JWT Galileo Summary
JWT Galileo (version 0.6.0) Short Summary
This summary is also used for an article on IBM developerWorks about the new Galileo release. On this page we summarize the paragraph about JWT in this article.
Paragraph on developerWorks article
When modeling business processes, every actor see a workflow with different eyes: the business analyst staying at a more abstract level with only the names of the actions, and the IT developer being quite concrete with implementations details, like service interfaces and operations. Hence, the goal of the Java Workflow Tooling (JWT) project is to allow users not only to model processes in one view, but in different ones and to refine them, import them from other representations and export them afterwards in order to execute them on existing process or workflow engines.
Thereby, JWT offers users an adaptable and extensible set of tools in Eclipse for code generation (e.g. XPDL- or WSBPEL-code, but also HTML documentation), deployment, execution and monitoring of business processes. Fitted with a flexible mechanism that allows to customize the underlying EMF core model and with support for all kind of views, vendors can build tools on top of JWT suited for their domain thus supporting specific business representations, process language formats, process engines, service platforms, etc.
For Galileo, the JWT-team focused on adding compatibility with common business process runtimes like Bonita and to integrated service-oriented (SOA) features in collaboration with projects of the SOA Tools Platform (STP), especially BPMN, SCA and IM. There are several views on a workflow model available, e.g. as UML activity diagram or event-driven process chain. There are already first tools that integrate JWT, too, such as Scarbo of the OW2 consortium, or AgilPro in SourceForge which brings WSBPEL-codegeneration.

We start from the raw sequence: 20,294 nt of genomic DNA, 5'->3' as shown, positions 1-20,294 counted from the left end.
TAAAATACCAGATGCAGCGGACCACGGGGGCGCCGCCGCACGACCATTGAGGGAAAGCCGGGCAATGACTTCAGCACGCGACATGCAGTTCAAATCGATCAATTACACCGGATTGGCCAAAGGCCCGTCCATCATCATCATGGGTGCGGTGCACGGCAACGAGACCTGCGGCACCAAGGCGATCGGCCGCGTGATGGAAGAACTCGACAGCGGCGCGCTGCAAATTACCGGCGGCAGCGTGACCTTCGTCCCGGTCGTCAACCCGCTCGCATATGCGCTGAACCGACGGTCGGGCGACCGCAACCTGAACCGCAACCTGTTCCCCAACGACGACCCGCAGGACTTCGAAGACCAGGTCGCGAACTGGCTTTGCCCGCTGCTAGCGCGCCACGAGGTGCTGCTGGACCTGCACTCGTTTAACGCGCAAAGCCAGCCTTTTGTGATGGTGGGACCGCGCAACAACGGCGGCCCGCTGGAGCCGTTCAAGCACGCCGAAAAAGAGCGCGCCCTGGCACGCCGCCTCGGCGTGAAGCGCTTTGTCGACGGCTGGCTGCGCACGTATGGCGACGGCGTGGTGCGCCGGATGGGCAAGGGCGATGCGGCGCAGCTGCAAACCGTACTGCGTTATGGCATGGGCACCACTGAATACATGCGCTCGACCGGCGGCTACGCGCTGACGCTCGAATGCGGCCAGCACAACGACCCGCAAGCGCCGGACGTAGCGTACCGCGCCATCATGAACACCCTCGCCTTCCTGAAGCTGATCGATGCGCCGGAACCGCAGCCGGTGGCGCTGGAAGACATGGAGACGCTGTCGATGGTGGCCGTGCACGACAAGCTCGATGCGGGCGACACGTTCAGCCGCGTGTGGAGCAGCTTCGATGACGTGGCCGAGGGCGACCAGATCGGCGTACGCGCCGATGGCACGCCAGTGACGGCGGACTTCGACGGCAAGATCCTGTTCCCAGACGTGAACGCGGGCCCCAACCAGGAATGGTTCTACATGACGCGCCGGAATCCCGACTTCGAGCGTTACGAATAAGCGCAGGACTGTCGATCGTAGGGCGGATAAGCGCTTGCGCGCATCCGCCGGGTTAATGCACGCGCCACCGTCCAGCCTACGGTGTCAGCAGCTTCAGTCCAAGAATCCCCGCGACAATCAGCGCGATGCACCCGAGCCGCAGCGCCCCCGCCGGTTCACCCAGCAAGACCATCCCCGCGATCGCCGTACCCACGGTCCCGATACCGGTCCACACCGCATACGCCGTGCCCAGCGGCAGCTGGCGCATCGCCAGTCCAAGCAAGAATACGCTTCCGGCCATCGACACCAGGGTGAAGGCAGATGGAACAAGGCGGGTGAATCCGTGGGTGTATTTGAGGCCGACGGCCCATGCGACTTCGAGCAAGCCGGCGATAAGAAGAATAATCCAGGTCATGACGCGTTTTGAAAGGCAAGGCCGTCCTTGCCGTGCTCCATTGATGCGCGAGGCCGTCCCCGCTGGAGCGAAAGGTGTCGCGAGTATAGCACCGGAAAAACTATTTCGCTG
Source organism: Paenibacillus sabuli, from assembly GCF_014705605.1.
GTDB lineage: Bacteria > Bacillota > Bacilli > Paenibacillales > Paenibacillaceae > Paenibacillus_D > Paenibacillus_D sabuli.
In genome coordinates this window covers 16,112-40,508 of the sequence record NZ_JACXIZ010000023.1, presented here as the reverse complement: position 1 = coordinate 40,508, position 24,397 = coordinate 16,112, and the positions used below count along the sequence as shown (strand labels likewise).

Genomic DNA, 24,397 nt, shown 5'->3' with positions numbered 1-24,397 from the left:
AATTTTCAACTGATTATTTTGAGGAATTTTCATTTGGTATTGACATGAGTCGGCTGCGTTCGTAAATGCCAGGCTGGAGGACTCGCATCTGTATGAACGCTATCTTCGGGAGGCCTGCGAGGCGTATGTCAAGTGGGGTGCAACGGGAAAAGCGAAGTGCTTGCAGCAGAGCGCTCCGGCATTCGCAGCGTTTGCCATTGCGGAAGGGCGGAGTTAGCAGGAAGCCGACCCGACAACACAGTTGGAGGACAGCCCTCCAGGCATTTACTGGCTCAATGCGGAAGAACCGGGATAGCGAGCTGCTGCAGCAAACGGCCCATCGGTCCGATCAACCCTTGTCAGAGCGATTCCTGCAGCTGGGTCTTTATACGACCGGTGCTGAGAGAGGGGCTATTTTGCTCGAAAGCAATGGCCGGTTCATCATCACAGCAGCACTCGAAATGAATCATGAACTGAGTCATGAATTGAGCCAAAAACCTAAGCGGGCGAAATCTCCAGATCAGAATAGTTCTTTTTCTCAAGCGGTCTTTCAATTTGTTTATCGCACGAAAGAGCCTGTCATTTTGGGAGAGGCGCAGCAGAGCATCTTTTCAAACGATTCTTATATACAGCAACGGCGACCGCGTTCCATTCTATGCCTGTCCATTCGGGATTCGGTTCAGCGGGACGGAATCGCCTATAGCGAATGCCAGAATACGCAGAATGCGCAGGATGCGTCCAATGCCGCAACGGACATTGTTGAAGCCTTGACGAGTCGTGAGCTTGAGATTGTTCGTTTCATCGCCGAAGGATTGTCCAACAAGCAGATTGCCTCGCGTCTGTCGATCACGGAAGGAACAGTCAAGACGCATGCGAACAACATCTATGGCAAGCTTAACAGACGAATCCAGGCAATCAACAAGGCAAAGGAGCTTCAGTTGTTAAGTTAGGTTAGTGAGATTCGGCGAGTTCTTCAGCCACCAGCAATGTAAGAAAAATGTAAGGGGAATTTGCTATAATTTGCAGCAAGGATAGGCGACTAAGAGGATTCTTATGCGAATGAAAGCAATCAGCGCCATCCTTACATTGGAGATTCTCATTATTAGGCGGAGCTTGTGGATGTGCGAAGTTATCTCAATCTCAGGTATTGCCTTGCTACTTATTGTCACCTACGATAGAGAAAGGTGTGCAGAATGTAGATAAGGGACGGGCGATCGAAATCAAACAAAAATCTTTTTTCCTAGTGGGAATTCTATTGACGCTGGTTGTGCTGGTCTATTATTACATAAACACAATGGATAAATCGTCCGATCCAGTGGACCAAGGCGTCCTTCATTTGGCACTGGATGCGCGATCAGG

Java Workflow Tooling brings open business process modeling to the Eclipse platform. Business Process Management (BPM) is at the crossroads of business, middleware and integration, so it really shouldn't lock up the options of its actors. That's why JWT-modeled processes can look the way the analyst wants, hold any implementation information the developer adds in, and be deployed to the runtime platform of choice.
So JWT comes with several built-in extensions like UML Activity Diagram or Event Process Chains views, BPMN interoperability, code generation (e.g. XPDL, or WSBPEL-code in the AgilPro integration, but also HTML documentation). This is possible thanks to a flexible framework allowing for extensible views, model and transformations, that communities and vendors are welcome to build on it. There are actually already a few solutions that integrate JWT, such as the SOA-focused Scarbo of the OW2 consortium, or AgilPro in SourceForge.
For Galileo, the focus has been to add compatibility with common business process runtimes like Bonita, and to integrate service-oriented features in collaboration with projects of the SOA Tools Platform (STP), especially BPMN, SCA and IM.
More on JWT v0.6.0
Please see the New & Noteworthy section of JWT.